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Sustained church growth is the result of a positive church experience, members inviting friends, and a reputation that is spread by word-of-mouth.
Most people will visit a church several times before making a decision to call that church home.
The challenging part of hosting guests, particularly for churches of a few hundred people, is that visitors can sneak in and out without anyone even knowing they were there.
For some people, this incognito behavior is because a visitor wants to feel confident the church is a good fit before they reach out to other members.
Someone once said that a visitor will make a decision about a church long before the pastor even begins to speak.
If this is true, what is the visitor evaluating in the process?
6 Things a Church Visitor Will Evaluate
1. Easy Way-finding
Directional signage helps visitors find their way around a new environment.
Drive through your campus and look for those pivotal decision points and determine if a directional sign could help a visitor find where to park, drop children off or enter the building.
This is particularly important if the campus has multiple buildings or entrances.
Create large building and hallway signs that are visible and easy to understand.
The easier you can make it for a visitor to find what they are looking for without asking questions, the better their first impression of your church will be.
2. Friendly Encounters
Be strategic and think about who the first person a visitor will interact with as they enter the building.
Is it a friendly parking volunteer, greeter, or usher? Are these pivotal people trained to be friendly – yet not overbearing? Try to avoid aggressive interaction tactics. This unpleasant experience will likely scare a visitor away.
Think about how welcoming members are to someone they don’t know who happens to be sitting next to them. Are there people assigned to look for new people and say hello?
Use discretion because some people like to be recognized as being new and others want to blend with the crowd while they assess the environment.
The goal is to be friendly yet not overbearing.
3. Inviting Facility
Most of us are so familiar with an environment that we become blind to glaring issues.
Take a close look at your campus and do a reality check.
How inviting is the facility? Is it clean and clutter-free, or do the windows have fingerprints on them?
Is there debris lying in the flowerbeds, or is the landscape meticulously manicured?
All of these subtle details leave an impression on a visitor and tell a story about the culture and priorities of the organization.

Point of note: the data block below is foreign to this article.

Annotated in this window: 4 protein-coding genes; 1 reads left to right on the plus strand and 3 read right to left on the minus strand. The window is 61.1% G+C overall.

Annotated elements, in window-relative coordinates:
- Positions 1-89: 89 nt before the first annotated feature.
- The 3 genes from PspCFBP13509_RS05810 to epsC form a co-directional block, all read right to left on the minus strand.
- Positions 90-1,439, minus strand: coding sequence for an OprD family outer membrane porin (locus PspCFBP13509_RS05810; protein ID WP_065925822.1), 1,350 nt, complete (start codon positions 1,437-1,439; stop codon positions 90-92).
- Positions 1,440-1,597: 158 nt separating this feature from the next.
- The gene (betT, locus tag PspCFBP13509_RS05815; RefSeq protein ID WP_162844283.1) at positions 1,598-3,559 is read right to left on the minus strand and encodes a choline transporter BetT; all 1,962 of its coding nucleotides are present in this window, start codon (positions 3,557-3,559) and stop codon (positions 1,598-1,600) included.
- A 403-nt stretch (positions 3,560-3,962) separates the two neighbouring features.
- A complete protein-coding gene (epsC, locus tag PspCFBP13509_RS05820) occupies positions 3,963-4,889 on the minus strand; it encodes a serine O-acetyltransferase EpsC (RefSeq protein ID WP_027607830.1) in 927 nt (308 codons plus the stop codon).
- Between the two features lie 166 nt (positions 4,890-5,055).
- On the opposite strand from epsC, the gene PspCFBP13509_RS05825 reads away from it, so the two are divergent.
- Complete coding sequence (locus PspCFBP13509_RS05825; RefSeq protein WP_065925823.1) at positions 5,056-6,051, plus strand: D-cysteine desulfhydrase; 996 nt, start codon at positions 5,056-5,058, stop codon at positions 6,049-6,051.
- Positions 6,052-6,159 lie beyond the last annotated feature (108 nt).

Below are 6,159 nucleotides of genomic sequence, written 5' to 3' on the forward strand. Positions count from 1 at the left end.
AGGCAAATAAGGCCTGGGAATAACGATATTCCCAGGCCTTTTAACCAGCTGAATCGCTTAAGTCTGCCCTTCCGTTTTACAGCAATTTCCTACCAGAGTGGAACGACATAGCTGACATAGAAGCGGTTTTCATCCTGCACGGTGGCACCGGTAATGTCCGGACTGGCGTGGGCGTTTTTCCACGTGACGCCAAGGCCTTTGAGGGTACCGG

Create a team of volunteers who are responsible for identifying areas that need attention and working with leadership to improve the look and feel of the campus.
4. Provide Multiple Access Points
Visitors need an easy way to access information about the church. A guest will be interested in the types of activities and programs that are available.
Visitors are thinking about things like:
What does this church believe? – Make sure you have a written statement of faith available at all contact points. Visitor’s Center and church website.
What is this church trying to accomplish? Provide a detailed mission, vision, and values statement so that a visitor will understand what it is that the church is striving to do and its process for achieving that end.
What kinds of programs are there for my kids? Young families want kid-friendly programs. Let visitors know about the various ways that the church supports young families and the ministries that are specific to children and youth.
What kinds of discipleship options are there for my spiritual growth? People go to church to connect with other believers and to develop their Christian walk.
Help visitors understand the discipleship process at your church and the ongoing classes that are available to help members develop spiritually.
What are the steps to becoming a new member? Create a new member process to help assimilate them to the church. Offer membership classes regularly so that visitors can easily transition to member status.
Make all of this information easy to access and understand.
5. Create A Process For Communication
Good communication is crucial in every organization.
Think about how information is shared and the different avenues for providing that information.
Be strategic with communication and think about how information gets communicated.
Determine the best format and use pulpit announcements, videos, welcome center, and church website to share information.
Ask yourself if the information is consistent in every forum. How often is information updated, and how much notice do members receive when marketing an upcoming event?
Manage church communications by taking the time to think about who needs to know what kinds of information and when they need to know it.
6. New Member Expectations
Visitors who decide to become members need to understand what will be expected of them once they make that commitment.
Think through the new member process and be sensitive to putting too much pressure to participate, particularly at the level of longtime members.
The last thing you want is to scare someone away because they couldn’t fulfill the requirements of being a new member.
Growth Comes When Visitors Transition To Members
Most churches want to grow and include more people to help fulfill their mission.
Take the time to think through a visitor experience so that you can help them transition from a visitor to a new member!